The Secret of Sarek/Chapter X

From Wikisource
Jump to navigation Jump to search


SHUDDERING, uncertain how to act next, Veronique listened till she no longer heard the sound of his footsteps. What should she do? The murder of Stephane had for a moment turned her thoughts from Francois; but she now once more fell a prey to anguish. What had become of her son? Should she go to him at the Priory and defend him against the dangers that threatened him?” Come, come,” she said, “I'm losing my head.... Let me think things out.... A few hours ago, Francois was speaking to me through the wall of his prison... for it was certainly he then, it was certainly Francois who yesterday took my hand and covered it with his kisses.... A mother cannot be deceived; and I was quivering with love and tenderness.... But since... since this morning has he not left his prison?”

She stopped to think and then said, slowly: “That's it... that's what happened.... Stephane and I were discovered below, on the floor underneath. The alarm was given at once. The monster, Vorski's son, had gone up expressly to watch Francois. He found the cell empty and, seeing the opening which had been made, crawled out here. Yes, that's it.... If not, by what way did he come?... When he got here, it occurred to him to run to the window, knowing that it overlooked the sea and suspecting that Francois had chosen it to make his escape. He at once saw the hooks of the ladder. Then, on leaning over, he saw me, knew who I was and called out to me.... And now... now he is on his way to the Priory, where he is bound to meet Francois....”

Nevertheless Veronique did not stir. She had an instinct that the danger lay not at the Priory but here, by the cells. And she wondered whether Francois had really succeeded in escaping and whether, before his task was done, he had not been surprised by the other and attacked by him.

It was a horrible doubt! She stooped quickly and, perceiving that the hole had been widened, tried to pass through it herself. But the outlet, at most large enough for a child, was too narrow for her; and her shoulders became fixed. She persisted in the attempt, however, tearing her bodice and bruising her skin against the rock, and at last, by dint of patience and wriggling, succeeded in slipping through.

The cell was empty. But the door was open on the passages facing her; and Veronique had an impression— merely an impression, for the window admitted only a faint light — that some one was just leaving the cell through the open door. And from this confused impression of something that she had not absolutely seen she retained the certainty that it was a woman who was hiding there, in the passage, a woman surprised by her unexpected entrance.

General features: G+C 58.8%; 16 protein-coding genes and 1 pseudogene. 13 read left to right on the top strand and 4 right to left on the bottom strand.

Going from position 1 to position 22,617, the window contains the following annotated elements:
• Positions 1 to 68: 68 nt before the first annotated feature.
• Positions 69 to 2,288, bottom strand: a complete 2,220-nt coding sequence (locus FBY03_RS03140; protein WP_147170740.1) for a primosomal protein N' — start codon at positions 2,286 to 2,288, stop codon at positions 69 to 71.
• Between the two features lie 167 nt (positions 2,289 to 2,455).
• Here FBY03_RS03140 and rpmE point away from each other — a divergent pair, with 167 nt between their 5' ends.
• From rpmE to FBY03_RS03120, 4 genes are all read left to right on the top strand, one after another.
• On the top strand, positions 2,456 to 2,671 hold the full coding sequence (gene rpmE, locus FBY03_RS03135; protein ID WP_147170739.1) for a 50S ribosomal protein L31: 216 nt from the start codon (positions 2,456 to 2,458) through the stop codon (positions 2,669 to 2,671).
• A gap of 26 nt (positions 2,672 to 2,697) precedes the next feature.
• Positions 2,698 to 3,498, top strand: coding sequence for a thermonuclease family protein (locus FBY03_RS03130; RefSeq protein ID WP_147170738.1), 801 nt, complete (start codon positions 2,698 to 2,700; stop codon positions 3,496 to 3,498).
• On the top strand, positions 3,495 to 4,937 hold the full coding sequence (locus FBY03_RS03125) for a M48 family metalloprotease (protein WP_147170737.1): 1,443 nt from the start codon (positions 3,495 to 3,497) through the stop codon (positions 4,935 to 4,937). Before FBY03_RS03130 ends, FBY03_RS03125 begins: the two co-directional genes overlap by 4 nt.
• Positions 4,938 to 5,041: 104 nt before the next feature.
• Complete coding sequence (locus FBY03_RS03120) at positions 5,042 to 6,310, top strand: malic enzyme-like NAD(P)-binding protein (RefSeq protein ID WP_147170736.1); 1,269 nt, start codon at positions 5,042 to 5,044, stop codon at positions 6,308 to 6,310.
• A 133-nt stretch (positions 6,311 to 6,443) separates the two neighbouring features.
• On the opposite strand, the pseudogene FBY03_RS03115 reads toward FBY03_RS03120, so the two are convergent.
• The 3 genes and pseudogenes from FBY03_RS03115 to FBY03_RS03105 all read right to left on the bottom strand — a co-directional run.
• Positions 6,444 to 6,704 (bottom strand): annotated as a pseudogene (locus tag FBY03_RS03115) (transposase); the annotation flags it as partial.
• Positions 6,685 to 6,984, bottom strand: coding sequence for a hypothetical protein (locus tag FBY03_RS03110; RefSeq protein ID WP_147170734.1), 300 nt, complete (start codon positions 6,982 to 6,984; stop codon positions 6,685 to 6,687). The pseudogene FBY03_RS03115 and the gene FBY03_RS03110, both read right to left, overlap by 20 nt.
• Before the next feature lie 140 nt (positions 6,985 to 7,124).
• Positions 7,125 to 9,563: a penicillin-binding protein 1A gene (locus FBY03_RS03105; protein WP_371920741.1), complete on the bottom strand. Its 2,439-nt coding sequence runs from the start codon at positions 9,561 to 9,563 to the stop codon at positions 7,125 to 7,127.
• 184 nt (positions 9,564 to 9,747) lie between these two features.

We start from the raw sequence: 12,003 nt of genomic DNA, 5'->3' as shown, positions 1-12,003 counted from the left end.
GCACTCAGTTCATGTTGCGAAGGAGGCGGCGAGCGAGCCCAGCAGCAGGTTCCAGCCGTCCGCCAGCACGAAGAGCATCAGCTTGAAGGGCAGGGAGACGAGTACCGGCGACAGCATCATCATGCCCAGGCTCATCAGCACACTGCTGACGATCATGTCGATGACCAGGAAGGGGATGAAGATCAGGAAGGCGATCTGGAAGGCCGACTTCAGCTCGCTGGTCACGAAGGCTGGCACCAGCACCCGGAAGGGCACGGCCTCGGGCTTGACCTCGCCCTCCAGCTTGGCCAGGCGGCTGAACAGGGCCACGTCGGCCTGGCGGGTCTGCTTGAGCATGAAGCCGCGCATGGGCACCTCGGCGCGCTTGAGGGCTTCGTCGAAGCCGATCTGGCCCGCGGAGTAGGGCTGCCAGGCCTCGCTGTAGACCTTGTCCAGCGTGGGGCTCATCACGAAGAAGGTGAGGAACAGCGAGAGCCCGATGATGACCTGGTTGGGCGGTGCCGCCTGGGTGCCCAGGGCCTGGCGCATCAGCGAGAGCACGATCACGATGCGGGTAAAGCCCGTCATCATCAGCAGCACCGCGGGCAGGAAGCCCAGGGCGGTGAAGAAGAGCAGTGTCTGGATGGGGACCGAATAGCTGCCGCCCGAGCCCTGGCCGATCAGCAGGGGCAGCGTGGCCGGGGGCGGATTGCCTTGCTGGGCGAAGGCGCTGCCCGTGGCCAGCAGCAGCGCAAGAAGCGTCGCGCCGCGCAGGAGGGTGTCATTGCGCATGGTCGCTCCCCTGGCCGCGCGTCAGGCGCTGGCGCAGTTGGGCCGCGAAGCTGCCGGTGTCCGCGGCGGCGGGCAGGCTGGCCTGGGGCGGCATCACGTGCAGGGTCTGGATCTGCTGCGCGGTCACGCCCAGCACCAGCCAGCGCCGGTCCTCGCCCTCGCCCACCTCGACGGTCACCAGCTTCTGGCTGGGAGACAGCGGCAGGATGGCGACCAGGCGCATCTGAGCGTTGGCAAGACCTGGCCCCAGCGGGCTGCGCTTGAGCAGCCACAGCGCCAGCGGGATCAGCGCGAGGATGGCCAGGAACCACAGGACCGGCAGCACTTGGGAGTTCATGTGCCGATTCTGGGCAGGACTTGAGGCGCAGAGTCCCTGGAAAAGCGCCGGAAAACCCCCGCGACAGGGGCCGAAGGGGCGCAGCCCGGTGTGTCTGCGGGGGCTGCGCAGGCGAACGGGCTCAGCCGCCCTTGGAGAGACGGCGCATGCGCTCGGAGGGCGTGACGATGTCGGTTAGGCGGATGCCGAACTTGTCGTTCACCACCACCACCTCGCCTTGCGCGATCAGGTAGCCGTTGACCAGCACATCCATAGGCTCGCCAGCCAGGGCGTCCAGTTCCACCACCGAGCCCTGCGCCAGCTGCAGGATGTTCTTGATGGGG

“It's their accomplice,” thought Veronique.

“She came up with the boy who killed Stephane, and she has no doubt taken Francois away.... Perhaps Francois is even there still, quite near me, while she's watching me....”

Meanwhile Veronique's eyes were growing accustomed to the semidarkness and she distinctly saw a woman's hand upon the door, which opened inwardly. The hand was slowly pulling.

“Why doesn't she shut it at once,” Veronique wondered, “since she obviously wants to put a barrier between us?”

“Veronique received her answer when she heard a pebble grating under the door and interfering with its movement. If the pebble were not there, the door would be closed. Without hesitating, Veronique went up, took hold of a great iron handle and pulled it towards her. The hand disappeared, but the opposition continued. There was, evidently a handle on the other side as well.

Suddenly she heard a whistle. The woman was summoning assistance. And almost at the same time, in the passage, at some distance from the woman, there was a cry:

“Mother! Mother!”

Ah, with what deep emotion Veronique heard that cry! Her son, her real son was calling to her, her son, still a captive but alive! Oh, the superhuman delight of it!

“I'm here, darling!”

“Quick, mother! I'm tied up; and the whistle is their signal... they'll be coming.”

“I'm here.... I shall save you before they come!”

She had no doubt of the result. It seemed to her as though her strength knew no limits and as though nothing could resist the exasperated tension of her whole being.

Her adversary was in fact weakening and giving ground by inches. The opening became wider; and suddenly the contest was over. Veronique walked through.

The woman had already fled down the passage and was dragging the boy by a rope in order to make him walk despite the cords with which he was bound. It was a vain attempt and she abandoned it forthwith. Veronique was close to her, with her revolver in her hand.

The woman let go the boy and stood up in the light from the open cells. She was dressed in white serge, with a knotted girdle round her waist. Her arms were half bare. Her face was still young, but faded, thin and wrinkled. Her hair was fair, interspersed with strands of white. Her eyes gleamed with a feverish hatred.

The two women looked at each other without a word, like two adversaries who have met before and are about to fight again. Veronique almost smiled, with a smile of mingled triumph and defiance. In the end she said: